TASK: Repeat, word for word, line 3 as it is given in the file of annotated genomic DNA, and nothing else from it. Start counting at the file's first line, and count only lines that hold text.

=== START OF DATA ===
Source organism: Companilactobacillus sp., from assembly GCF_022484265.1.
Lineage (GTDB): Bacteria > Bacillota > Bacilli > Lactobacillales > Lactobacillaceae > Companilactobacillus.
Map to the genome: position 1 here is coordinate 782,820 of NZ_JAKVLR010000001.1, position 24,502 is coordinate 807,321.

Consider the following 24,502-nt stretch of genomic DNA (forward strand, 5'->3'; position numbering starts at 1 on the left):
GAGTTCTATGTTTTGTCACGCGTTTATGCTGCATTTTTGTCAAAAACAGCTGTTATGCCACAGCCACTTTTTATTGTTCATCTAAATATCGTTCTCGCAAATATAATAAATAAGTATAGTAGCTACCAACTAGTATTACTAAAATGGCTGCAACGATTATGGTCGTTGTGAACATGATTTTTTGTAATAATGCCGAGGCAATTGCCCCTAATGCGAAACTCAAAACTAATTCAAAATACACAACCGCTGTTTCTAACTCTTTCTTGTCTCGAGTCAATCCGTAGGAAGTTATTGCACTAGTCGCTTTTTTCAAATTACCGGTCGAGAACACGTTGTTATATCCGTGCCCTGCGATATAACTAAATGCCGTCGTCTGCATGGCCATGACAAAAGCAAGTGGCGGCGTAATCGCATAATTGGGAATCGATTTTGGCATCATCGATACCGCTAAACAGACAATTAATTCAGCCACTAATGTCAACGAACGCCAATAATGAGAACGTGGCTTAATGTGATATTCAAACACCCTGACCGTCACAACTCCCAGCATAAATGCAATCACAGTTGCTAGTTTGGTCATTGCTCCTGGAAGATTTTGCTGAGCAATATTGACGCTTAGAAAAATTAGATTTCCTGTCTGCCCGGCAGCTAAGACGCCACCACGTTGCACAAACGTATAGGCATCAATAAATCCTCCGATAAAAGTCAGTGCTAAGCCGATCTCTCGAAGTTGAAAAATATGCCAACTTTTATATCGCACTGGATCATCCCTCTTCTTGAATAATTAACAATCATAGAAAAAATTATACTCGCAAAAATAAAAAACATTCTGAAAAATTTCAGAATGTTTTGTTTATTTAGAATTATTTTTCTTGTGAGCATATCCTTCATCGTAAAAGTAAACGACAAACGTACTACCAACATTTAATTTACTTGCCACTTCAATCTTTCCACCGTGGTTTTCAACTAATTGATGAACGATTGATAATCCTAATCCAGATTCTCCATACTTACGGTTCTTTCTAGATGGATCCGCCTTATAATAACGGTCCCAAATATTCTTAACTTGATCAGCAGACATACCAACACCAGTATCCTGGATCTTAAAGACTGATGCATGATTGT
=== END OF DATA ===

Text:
Map to the genome: position 1 here is coordinate 782,820 of NZ_JAKVLR010000001.1, position 24,502 is coordinate 807,321.